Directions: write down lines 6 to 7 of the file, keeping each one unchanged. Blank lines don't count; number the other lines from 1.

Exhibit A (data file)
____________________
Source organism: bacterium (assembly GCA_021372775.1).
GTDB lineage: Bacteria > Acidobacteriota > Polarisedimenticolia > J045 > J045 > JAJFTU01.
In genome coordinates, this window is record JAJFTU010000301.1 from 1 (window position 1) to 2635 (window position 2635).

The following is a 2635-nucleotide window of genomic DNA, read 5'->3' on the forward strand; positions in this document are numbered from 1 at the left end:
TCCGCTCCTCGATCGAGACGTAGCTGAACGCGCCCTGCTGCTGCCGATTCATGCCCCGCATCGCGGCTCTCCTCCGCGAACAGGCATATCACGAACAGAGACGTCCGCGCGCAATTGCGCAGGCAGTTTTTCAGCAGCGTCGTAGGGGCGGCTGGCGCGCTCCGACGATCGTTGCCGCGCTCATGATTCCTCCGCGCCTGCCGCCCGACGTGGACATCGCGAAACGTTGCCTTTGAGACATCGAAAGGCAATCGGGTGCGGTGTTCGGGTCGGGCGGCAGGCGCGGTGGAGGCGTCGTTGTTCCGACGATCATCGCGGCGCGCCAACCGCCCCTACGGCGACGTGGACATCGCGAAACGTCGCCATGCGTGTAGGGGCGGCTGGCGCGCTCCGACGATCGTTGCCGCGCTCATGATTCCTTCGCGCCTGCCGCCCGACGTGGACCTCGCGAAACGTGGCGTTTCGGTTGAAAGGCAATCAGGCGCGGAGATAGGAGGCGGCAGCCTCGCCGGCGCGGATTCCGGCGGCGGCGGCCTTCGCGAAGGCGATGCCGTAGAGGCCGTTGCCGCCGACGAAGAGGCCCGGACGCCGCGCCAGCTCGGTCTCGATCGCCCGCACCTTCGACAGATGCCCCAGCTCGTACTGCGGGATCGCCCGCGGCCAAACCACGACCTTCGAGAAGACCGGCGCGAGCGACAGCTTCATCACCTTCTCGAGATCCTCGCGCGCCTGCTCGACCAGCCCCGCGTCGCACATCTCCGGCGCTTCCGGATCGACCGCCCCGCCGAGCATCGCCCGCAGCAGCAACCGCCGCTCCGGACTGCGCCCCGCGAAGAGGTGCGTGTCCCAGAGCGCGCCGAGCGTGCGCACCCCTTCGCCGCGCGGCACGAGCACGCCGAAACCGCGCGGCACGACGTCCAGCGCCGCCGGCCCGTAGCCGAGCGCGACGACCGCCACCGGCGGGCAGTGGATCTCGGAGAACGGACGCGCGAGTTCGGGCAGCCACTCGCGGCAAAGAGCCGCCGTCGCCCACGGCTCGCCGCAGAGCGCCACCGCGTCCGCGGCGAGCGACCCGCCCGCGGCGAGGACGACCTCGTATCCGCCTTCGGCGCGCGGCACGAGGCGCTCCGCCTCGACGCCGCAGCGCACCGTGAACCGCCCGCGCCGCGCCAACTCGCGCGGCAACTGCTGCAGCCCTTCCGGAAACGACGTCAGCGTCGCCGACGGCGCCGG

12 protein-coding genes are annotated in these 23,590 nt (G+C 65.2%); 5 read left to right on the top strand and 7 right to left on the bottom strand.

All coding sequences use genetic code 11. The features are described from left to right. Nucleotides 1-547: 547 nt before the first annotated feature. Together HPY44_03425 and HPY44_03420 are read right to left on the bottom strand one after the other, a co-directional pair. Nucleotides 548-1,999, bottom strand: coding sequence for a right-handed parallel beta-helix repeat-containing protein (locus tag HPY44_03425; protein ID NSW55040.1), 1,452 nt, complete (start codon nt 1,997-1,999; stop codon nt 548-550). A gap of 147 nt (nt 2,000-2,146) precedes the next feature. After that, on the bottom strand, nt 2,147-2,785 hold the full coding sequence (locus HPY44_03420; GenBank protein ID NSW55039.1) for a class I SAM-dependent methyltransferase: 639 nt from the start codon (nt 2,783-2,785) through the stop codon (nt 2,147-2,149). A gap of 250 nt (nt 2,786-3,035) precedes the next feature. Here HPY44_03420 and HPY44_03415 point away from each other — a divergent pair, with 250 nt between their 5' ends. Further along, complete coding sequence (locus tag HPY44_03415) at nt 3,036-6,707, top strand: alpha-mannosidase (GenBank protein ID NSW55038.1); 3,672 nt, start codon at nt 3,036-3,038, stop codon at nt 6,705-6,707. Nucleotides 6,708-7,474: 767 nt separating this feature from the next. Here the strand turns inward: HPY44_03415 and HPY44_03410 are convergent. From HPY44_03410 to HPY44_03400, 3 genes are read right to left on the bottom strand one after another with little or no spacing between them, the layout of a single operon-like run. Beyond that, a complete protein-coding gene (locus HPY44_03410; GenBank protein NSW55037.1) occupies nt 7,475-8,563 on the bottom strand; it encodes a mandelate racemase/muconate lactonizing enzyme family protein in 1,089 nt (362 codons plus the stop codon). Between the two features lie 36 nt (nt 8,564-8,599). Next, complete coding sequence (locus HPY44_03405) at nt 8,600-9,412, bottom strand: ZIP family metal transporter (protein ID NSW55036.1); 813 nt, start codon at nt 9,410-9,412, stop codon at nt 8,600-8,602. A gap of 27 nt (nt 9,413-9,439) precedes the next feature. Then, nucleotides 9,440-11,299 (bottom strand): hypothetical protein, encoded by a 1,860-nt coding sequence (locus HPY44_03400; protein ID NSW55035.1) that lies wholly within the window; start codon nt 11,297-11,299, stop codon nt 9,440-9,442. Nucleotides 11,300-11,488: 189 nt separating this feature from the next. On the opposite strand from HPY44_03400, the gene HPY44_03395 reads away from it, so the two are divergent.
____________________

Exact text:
12 protein-coding genes are annotated in these 23,590 nt (G+C 65.2%); 5 read left to right on the top strand and 7 right to left on the bottom strand.

All coding sequences use genetic code 11. The features are described from left to right. Nucleotides 1-547: 547 nt before the first annotated feature. Together HPY44_03425 and HPY44_03420 are read right to left on the bottom strand one after the other, a co-directional pair. Nucleotides 548-1,999, bottom strand: coding sequence for a right-handed parallel beta-helix repeat-containing protein (locus tag HPY44_03425; protein ID NSW55040.1), 1,452 nt, complete (start codon nt 1,997-1,999; stop codon nt 548-550). A gap of 147 nt (nt 2,000-2,146) precedes the next feature. After that, on the bottom strand, nt 2,147-2,785 hold the full coding sequence (locus HPY44_03420; GenBank protein ID NSW55039.1) for a class I SAM-dependent methyltransferase: 639 nt from the start codon (nt 2,783-2,785) through the stop codon (nt 2,147-2,149). A gap of 250 nt (nt 2,786-3,035) precedes the next feature. Here HPY44_03420 and HPY44_03415 point away from each other — a divergent pair, with 250 nt between their 5' ends. Further along, complete coding sequence (locus tag HPY44_03415) at nt 3,036-6,707, top strand: alpha-mannosidase (GenBank protein ID NSW55038.1); 3,672 nt, start codon at nt 3,036-3,038, stop codon at nt 6,705-6,707. Nucleotides 6,708-7,474: 767 nt separating this feature from the next. Here the strand turns inward: HPY44_03415 and HPY44_03410 are convergent. From HPY44_03410 to HPY44_03400, 3 genes are read right to left on the bottom strand one after another with little or no spacing between them, the layout of a single operon-like run. Beyond that, a complete protein-coding gene (locus HPY44_03410; GenBank protein NSW55037.1) occupies nt 7,475-8,563 on the bottom strand; it encodes a mandelate racemase/muconate lactonizing enzyme family protein in 1,089 nt (362 codons plus the stop codon). Between the two features lie 36 nt (nt 8,564-8,599). Next, complete coding sequence (locus HPY44_03405) at nt 8,600-9,412, bottom strand: ZIP family metal transporter (protein ID NSW55036.1); 813 nt, start codon at nt 9,410-9,412, stop codon at nt 8,600-8,602. A gap of 27 nt (nt 9,413-9,439) precedes the next feature. Then, nucleotides 9,440-11,299 (bottom strand): hypothetical protein, encoded by a 1,860-nt coding sequence (locus HPY44_03400; protein ID NSW55035.1) that lies wholly within the window; start codon nt 11,297-11,299, stop codon nt 9,440-9,442. Nucleotides 11,300-11,488: 189 nt separating this feature from the next. On the opposite strand from HPY44_03400, the gene HPY44_03395 reads away from it, so the two are divergent.